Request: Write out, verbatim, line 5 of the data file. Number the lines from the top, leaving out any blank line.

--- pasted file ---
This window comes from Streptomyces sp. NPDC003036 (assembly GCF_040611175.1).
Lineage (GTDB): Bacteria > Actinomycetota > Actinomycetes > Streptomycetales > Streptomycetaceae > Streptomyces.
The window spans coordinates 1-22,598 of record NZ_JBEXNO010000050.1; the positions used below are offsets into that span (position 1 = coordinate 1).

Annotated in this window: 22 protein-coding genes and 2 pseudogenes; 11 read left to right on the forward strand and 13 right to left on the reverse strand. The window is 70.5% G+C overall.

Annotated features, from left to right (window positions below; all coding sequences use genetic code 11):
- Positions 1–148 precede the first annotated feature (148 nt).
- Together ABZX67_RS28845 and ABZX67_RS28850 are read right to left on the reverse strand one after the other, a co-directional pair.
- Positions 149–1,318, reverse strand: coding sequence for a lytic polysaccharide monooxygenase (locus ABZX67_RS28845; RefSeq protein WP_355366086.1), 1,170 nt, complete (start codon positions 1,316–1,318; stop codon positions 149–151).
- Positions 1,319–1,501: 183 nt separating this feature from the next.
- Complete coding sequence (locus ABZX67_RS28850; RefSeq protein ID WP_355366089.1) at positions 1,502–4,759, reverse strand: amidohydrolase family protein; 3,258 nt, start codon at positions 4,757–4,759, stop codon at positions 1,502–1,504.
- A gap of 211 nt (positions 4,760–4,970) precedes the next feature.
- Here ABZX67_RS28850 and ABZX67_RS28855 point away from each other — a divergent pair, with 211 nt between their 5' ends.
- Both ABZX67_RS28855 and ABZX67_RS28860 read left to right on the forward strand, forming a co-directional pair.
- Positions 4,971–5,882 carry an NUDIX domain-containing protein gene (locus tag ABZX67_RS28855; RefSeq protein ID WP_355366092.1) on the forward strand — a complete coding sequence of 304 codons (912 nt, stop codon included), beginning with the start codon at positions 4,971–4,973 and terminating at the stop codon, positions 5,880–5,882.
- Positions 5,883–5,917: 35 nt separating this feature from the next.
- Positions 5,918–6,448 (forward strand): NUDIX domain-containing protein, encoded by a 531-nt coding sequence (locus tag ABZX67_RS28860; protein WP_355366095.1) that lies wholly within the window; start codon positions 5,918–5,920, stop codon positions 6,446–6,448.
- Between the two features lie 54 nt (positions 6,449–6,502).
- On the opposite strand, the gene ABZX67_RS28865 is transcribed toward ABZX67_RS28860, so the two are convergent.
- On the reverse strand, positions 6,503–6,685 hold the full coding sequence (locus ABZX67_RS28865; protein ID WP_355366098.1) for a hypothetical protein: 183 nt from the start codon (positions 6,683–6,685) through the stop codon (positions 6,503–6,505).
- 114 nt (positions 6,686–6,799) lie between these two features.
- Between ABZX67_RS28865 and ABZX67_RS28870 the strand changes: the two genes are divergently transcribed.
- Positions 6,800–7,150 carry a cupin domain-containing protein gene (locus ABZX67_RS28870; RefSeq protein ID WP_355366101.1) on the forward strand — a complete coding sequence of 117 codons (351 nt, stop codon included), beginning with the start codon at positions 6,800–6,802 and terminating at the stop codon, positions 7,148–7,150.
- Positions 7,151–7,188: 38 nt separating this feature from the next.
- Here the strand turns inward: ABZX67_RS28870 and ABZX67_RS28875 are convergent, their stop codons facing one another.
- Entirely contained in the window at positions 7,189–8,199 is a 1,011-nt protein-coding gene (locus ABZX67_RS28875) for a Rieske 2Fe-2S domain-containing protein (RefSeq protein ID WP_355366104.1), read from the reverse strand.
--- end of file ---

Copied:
Annotated features, from left to right (window positions below; all coding sequences use genetic code 11):